*Pic: of Malcolm Turnbull by Bob Burton.
Well, at least he said it. Three days after a dismal election result, Malcolm Turnbull, faux-contrite, finally admitted that his party’s record on health might have had something to do with the result.
‘We have to recognise that a material number of Australians were sufficiently concerned about our commitment to Medicare that they changed their vote.’ he said. ‘And that is, that’s something, you know, we need to address.’
And that was it. None of his ministers were prepared to accept that actual policy, rather than Labor’s ‘Mediscare’, had anything to do with their defeat. Peter Dutton, the former health minister who was behind the disastrous $7 co-payment, dodged questions on the issue. Julie Bishop , far from offering any word of contrition, said the Coalition should have been more negative.
Scott Morrison, who more than anyone must bear responsibility for the result, continued his familiar one-note tune as if no election had intervened. He was prepared to accept that Tony Abbott and Joe Hockey made some mistakes, but not him. Not his own refusal to reverse previous cuts, not his own decision to continue the Medicare rebate freeze for another four years.
If they are able to form government, Morrison told AM, the Coalition will stick with its current approach to health. ‘We can’t have the health system being a money pit where the argument is just about how much money you throw down the hole. The system has to be effective and it has to be efficient.’
No mea culpa there.
Eric Abetz blamed GetUp.
Nobody in the government accepts the basic reality of health economics: that when governments stop paying for health care, those costs do not magically cease to exist. They are instead transferred to individuals who have to foot the bill themselves whether they can or not, through insurance premiums or out of their pockets. And because the government has much more market power than any individual or any insurer, we inevitably end up paying more for a privatised system that’s much less efficient and much less fair.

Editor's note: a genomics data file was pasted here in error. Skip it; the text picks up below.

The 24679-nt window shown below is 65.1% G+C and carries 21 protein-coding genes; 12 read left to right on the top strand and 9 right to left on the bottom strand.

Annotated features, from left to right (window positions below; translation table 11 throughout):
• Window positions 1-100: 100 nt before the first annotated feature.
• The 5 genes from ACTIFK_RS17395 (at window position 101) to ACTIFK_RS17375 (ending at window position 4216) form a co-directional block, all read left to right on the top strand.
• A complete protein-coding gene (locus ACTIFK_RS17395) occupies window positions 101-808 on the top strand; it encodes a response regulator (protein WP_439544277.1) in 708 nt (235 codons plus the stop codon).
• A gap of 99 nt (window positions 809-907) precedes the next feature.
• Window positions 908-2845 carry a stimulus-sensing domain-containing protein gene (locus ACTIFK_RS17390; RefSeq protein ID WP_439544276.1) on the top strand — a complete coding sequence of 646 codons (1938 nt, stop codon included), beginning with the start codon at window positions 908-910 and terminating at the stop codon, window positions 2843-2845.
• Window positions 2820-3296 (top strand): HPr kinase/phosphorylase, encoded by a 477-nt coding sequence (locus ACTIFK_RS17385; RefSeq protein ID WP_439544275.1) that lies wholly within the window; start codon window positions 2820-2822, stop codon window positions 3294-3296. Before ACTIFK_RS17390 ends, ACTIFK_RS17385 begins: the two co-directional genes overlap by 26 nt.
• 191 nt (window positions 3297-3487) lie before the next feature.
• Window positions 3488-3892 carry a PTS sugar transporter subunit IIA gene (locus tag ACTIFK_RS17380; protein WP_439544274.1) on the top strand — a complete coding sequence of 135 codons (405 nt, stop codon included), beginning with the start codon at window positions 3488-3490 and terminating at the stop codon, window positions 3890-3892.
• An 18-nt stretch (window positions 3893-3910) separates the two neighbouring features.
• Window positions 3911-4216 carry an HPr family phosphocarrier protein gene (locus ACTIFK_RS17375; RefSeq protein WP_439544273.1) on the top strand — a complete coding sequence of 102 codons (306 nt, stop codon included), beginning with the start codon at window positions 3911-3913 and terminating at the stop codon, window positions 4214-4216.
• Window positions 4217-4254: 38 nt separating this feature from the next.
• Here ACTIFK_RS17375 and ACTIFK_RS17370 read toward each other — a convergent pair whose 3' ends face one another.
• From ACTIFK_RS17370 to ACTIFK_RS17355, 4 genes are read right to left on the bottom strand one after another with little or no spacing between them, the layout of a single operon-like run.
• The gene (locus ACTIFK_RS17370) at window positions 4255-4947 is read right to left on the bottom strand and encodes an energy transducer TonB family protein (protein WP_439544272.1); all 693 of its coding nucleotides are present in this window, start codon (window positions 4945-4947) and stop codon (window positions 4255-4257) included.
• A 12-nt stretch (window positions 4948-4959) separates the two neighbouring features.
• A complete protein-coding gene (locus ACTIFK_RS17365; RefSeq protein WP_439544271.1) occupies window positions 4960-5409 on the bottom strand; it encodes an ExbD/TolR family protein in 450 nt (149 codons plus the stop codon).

In Tasmania, the electoral price paid for the Liberals’ long-standing approach to health policy has been uniquely high. The state party now has no members in the house in which governments are made.
Will Hodgman says his federal colleagues, though not himself, have lessons to learn from the result. His own government’s health and education policies, he apparently believes, are going swimmingly.
‘I think the biggest take-out was that clearly issues of health and education are critical to Tasmanians,’ he said. ‘We have issues here in Tasmania that we are tacking head-on. We are investing more, and reforming a system that has not worked well.’
There was no acknowledgement that he has cut real hospital funding in three successive budgets, or that by the end of the current forward estimates, long-term hospital costs will exceed funding by 30%. No acknowledgement of the rolling crises and regular scandals. No acknowledgement that the state’s doctors, nurses and patients may have a point when they say his government’s budget-cutting is having disastrous results.
If the Liberals really did reverse their long-standing discomfort with universal health care, the nation and the party would be far better off. There is no doubt about what the majority of voters want. And if the conservatives’ historical attitude does not change fundamentally and convincingly, winning elections will continue to be more difficult than it needs to be.
The problem, though, is that universal health care ‒ the right of all citizens to hospital and other health services ‒ strikes at the heart of conservative views on what governments are for.
That view is based on the supremacy of free markets as the only reliable way of distributing wealth, and the notion that governments are invariably less efficient than private enterprise. That has been the essence of classical and liberal economics for three hundred years.
Its weakness is that it tends to ignore the instances in which markets fail to be either efficient or fair. And it transcends any split within the Liberal Party between ‘moderates’ and ‘conservatives’. Those differences are about power and social attitudes, not about economics or the role of government.
The rhetoric may change, as it has before. But the Liberal Party is prevented by its core beliefs from giving the Australian public the kind of health system they have been demanding for the past seventy years.
*Martyn Goddard is a Hobart-based policy analyst specialising in health issues. He is a former journalist and ABC documentary maker who became involved in health policy during the AIDS crisis in Sydney. Since then he has been a member of the main Commonwealth advisory bodies on AIDS and hepatitis and was the first consumer member of the committee that lists drugs on the PBS. He was also health policy officer for the Australian Consumers’ Association. For the past decade he has concentrated on examining and explaining Tasmania’s health issues.
• Crikey: Pssst, Abetz: GetUp is not a charity, does not care what you think GetUp donation’s aren’t tax-deductible, so you’ll have to try harder, Senator.